The number of deaths registered in the UK in the last week of 2022 was 20 per cent above average amid a surge in flu cases and crisis in NHS emergency care.
Deaths were 37 per cent above average at home, compared with 20 per cent for care homes and 15 per cent higher for hospitals, according to the Office for National Statistics (ONS).
Of the 684 excess deaths in private homes in the last week of 2022, only 26 (4 per cent) involved Covid-19.
But the ONS said deaths involving flu and pneumonia “have increased in recent weeks” and accounted for 22 per cent of all deaths registered in England and Wales in the week up to December 30.
This is up from 17 per cent the previous week and 15 per cent at the start of December.
A total of 650,000 fatalities were registered in 2022, one of the largest excess death tolls outside the pandemic in 50 years.
Excess deaths, or extra deaths, are the number of deaths that are above the five-year average for the specific period.
Some senior doctors have attributed the rise in excess deaths to the crisis in the NHS, warning that delays to emergency care are leading to fatalities.
Earlier this month, the Royal College of Emergency Medicine (RCEM) claimed that the crisis in emergency care could be causing between 300-500 deaths a week. NHS England has said it does not recognise the figure.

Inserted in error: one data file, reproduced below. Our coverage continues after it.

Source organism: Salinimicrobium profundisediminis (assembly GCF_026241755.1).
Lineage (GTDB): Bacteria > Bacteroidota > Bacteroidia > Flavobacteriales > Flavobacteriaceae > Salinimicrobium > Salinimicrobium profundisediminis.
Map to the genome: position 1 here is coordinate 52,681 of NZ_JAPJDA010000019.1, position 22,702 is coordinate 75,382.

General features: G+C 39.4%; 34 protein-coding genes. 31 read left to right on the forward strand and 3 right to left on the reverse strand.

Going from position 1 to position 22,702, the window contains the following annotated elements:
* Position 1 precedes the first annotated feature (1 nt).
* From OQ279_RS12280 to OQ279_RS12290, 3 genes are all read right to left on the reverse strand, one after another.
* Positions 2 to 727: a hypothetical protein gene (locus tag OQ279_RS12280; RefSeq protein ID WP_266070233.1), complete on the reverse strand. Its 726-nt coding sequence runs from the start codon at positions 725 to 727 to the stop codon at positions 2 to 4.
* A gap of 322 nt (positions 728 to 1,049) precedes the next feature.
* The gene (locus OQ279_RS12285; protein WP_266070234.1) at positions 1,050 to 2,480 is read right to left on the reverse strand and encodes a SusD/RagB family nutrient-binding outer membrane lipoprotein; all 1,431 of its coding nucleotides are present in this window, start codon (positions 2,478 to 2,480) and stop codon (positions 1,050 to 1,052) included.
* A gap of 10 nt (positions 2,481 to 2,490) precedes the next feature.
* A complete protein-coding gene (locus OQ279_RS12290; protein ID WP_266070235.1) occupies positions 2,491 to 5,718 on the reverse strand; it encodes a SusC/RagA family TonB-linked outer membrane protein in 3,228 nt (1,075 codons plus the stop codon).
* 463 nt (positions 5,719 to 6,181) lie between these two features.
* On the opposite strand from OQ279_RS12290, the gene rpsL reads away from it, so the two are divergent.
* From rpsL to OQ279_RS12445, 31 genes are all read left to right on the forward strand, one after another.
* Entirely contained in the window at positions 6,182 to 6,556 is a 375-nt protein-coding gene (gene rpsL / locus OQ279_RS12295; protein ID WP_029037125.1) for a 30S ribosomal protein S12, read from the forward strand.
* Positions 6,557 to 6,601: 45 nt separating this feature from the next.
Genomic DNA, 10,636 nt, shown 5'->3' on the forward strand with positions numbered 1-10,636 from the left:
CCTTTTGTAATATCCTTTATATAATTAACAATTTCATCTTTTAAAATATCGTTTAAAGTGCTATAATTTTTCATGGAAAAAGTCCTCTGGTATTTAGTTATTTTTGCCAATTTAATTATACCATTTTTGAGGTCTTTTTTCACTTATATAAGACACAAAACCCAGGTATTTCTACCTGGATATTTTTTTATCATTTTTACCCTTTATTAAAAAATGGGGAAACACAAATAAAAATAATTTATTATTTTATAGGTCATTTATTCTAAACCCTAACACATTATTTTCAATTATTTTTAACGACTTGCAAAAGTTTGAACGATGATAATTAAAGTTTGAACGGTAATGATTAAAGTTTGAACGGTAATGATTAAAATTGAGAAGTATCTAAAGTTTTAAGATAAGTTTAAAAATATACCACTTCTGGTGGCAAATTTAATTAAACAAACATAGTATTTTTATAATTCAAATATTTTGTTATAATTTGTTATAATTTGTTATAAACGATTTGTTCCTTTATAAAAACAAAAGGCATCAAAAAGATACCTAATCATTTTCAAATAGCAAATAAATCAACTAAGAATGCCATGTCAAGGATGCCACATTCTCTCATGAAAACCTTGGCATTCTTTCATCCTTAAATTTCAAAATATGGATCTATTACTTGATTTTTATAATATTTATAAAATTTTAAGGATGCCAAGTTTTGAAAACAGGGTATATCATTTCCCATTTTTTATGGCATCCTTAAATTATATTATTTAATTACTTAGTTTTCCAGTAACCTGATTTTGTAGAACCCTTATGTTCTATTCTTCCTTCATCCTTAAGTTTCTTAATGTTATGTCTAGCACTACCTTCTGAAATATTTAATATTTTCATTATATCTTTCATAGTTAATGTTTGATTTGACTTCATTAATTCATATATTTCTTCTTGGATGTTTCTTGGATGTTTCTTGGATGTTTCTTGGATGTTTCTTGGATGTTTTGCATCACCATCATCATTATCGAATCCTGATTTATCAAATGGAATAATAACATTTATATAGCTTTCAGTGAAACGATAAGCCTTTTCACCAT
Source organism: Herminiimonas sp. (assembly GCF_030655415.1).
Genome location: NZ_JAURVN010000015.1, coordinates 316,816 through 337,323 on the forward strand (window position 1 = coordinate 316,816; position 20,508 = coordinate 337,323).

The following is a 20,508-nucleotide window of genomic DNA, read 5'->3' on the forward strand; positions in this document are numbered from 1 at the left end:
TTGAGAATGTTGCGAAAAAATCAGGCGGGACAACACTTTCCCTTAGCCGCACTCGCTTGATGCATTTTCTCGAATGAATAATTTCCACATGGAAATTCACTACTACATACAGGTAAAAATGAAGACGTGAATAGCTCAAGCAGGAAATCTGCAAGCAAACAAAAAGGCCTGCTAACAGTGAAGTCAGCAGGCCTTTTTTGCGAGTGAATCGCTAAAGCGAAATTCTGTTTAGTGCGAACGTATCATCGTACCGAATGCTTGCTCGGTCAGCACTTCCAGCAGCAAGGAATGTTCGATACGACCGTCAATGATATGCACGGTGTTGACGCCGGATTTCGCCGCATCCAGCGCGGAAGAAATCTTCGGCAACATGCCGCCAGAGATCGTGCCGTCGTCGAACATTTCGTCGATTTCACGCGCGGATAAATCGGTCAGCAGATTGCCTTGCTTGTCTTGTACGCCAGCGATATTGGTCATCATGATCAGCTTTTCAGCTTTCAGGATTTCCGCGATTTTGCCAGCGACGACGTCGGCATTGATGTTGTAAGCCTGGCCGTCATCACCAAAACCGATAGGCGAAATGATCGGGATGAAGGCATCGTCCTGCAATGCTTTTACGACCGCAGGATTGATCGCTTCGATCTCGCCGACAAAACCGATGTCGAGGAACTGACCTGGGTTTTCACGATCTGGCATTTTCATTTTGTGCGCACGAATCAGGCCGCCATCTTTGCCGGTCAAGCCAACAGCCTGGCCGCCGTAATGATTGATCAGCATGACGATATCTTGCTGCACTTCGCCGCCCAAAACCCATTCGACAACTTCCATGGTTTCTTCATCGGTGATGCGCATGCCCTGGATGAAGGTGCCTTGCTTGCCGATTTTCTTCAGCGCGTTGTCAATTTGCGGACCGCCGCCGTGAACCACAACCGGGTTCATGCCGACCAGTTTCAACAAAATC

Any delay to urgent treatment of between five and 12 hours can significantly increase the risk of a patient dying, according to research published in the British Medical Journal.
NHS figures also show that more than 1,800 ambulances in the capital faced a delay of over 60 minutes when handing over a patient to A&E in the week up to January 1. This is a rise of 29 per cent on the week before.
The target is for handovers to be completed within 15 minutes and ambulance chiefs have warned that handover delays are leading to patients dying.
Dr Veena Raleigh, senior fellow at the health charity The King’s Fund, said there had been a “trend of as-yet-unexplained high numbers of deaths throughout the second half of 2022”, with “many factors” likely to have contributed to the rise, besides flu and Covid-19.
“The numbers of deaths will be affected by a range of other factors including the cold weather spell in December, the availability of services including emergency care, and the continued effects of some patients’ healthcare needs going unmet during the pandemic,” she added.
“As the picture is complex, simplistic explanations about the causes of rising excess deaths since summer 2022, and in particular about the latest data, are unhelpful.
“Detailed data analyses by the ONS, Office for Health Improvement and Disparities, NHS England and other agencies are needed to establish what’s driving the current increase in excess deaths.”